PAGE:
Standing before a crowd of journalists at the National Press Club in Washington this week, Dick Cheney seemed less than surprised that his audience's first question was about Guantanamo Bay. "I thought somebody might ask about Guantanamo today," he quipped when asked whether the prison camp was damaging America's image in the world.
His response sounded characteristically robust and carefully researched. Cheney told the story of two former detainees who returned to the battlefield in Afghanistan and were killed by Afghan and U.S. forces. Declaring the camp "an essential part of our strategy," he added: "Does this hurt us from the standpoint of international opinion? I frankly don't think so. My own personal view of it is that those who are most urgently advocating that we shut down Guantanamo probably don't agree with our policies anyway."
For all his preparation and research, the vice president must have overlooked a few salient details about Guantanamo Bay's history since the war in Afghanistan. One example: Colin Powell's frequent attempts to reform the camp in response to intense international pressure. Cheney must also have missed the lengthy negotiations with the British government as it argued that the camp and its military tribunals failed to live up to international legal standards. Needless to say, British Prime Minister Tony Blair is hardly one of those who oppose U.S. policies in the war on terror.
As early as January 2002, the Secretary of State Colin Powell wrote to President George Bush urging him to apply the Geneva Conventions to all detainees. (The administration had previously decided to rule out the Geneva Conventions, arguing the prisoners were enemy combatants--not prisoners of war--because they were not wearing uniforms on the battlefield and were loosely associated with a terrorist group that wasn't covered by Geneva.)
That same month, his British counterpart, Jack Straw, told the BBC he wanted to see British detainees returned home to face justice in the United Kingdom, not Guantanamo Bay, after photos of shackled detainees sparked widespread condemnation across the political spectrum in Britain. The British government opposed the Gitmo process so deeply that it eventually negotiated the return of its detainees earlier this year, when they were set free after initial questioning.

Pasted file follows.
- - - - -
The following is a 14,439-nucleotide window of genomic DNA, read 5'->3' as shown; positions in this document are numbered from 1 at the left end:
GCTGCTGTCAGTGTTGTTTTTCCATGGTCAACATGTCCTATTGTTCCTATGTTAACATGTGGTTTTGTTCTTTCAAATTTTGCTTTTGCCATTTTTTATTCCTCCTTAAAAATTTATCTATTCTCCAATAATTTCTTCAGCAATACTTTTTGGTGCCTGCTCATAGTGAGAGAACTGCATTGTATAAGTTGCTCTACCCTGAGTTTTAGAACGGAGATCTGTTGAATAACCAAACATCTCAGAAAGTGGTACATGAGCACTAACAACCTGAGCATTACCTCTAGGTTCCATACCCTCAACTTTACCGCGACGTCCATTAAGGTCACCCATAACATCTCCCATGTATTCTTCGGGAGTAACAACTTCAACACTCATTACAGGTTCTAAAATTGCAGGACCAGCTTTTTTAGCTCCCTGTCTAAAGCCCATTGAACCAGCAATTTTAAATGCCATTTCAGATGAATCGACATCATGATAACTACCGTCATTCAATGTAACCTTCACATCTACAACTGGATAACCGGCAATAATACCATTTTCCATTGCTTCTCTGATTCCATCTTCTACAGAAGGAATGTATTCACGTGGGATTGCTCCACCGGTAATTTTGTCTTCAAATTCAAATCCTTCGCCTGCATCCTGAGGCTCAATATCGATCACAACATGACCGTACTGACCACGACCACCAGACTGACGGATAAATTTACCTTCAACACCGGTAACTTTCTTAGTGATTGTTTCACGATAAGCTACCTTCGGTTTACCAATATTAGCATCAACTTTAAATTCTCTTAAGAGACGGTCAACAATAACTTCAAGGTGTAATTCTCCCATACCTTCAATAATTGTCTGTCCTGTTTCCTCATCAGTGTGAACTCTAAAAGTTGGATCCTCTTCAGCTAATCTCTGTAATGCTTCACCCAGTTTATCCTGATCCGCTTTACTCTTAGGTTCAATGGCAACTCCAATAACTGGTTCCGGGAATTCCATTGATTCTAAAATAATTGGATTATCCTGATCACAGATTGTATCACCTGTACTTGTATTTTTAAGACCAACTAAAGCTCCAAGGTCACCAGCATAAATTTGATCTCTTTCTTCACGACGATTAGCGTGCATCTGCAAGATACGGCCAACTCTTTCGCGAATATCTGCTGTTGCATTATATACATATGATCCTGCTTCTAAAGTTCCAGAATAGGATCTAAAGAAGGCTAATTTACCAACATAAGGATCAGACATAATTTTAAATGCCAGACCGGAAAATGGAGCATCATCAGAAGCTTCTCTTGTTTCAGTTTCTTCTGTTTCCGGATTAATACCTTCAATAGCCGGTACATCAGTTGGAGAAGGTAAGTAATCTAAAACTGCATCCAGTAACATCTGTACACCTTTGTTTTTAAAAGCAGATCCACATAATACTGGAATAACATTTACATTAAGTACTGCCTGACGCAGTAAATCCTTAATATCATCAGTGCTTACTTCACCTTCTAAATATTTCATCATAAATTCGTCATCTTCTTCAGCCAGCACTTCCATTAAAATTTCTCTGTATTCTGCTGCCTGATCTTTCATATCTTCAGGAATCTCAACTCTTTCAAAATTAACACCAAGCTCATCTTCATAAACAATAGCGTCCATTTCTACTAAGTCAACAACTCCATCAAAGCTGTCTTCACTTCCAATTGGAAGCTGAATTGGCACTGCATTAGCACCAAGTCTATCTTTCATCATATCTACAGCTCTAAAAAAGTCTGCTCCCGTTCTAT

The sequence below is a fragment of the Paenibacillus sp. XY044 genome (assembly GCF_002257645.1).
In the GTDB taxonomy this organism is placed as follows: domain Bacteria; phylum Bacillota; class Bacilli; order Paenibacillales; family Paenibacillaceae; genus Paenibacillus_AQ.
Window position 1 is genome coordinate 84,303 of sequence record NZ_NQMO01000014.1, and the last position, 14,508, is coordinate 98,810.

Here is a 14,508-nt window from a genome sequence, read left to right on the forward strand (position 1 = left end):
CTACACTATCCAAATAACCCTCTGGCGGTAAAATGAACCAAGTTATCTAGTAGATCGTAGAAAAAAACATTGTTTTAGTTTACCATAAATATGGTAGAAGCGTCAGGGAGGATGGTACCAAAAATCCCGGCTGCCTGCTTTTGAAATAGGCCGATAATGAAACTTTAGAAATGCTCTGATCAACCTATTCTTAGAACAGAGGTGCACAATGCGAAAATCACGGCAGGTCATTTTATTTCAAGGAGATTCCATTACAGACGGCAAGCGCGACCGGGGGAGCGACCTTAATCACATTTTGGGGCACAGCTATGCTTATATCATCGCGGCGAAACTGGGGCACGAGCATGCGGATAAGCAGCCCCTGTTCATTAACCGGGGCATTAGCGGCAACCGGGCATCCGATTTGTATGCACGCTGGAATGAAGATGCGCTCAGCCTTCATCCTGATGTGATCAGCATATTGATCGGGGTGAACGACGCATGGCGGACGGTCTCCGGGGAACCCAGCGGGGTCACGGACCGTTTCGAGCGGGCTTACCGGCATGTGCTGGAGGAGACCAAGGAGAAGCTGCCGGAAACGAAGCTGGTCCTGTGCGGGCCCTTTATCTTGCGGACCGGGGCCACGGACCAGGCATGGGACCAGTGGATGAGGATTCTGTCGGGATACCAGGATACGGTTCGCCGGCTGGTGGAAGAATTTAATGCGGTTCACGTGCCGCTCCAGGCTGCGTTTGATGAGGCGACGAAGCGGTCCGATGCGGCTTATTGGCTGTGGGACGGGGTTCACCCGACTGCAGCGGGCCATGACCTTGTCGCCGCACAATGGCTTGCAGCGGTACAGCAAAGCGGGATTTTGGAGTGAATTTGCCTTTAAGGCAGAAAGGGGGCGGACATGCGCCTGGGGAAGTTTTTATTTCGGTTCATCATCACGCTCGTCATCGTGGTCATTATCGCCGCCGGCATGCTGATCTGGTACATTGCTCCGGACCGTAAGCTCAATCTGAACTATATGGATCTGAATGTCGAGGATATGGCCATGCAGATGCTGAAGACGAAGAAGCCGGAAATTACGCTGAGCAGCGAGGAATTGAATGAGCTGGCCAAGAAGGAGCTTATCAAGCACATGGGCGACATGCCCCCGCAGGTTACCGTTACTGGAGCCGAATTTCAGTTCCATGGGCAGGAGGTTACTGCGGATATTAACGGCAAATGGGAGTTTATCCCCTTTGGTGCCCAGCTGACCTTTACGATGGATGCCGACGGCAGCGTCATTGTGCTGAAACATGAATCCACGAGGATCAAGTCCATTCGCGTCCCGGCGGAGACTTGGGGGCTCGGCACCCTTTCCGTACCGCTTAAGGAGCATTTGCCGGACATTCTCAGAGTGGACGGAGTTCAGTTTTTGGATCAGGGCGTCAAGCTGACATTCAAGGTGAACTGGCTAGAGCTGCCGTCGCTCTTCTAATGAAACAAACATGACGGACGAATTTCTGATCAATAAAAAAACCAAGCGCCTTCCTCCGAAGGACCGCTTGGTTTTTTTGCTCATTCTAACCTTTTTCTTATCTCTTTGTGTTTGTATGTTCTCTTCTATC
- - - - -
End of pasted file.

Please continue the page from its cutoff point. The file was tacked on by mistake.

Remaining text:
In 2003, after a lengthy series of exchanges between Powell and Defense Secretary Donald Rumsfeld, the administration agreed to speed up the processing of detainees at the camp (who numbered around 660 at the time, compared to around 540 today). Rumsfeld himself acknowledged that Powell--and the administration--were responding to international opinion. "Colin's job is to represent those countries into this interagency process, considering what to do with each prisoner, to see if there isn't some way we can speed that up," the Defense secretary told reporters in May 2003.
As for the vice president's perception that the Gitmo critics hate U.S. policies, it's worth revisiting some of the poll numbers in the year after 9/11. In late 2001, as many as 66 percent of Britons approved of President Bush's response to the 9/11 attacks, according to the polling group MORI. By March of 2002, after Guantanamo Bay became a lightning rod for criticism, that number was down to 50 percent. Six months later, after a summer spent debating the possibility of war in Iraq, the number was down again to 35 percent. Guantanamo Bay doesn't explain the entire decline in international opinion through 2002, but it was one of the first cracks in the wall of sympathy and unity for the United States after 9/11.
Why did the veep make such a misstatement? It might be just another symptom of the strenuous backtracking from President Bush's comments to Fox News last week. Bush appeared to entertain the option of closing down Gitmo when he said, "We're exploring all alternatives as to how best to do the main objective, which is to protect America."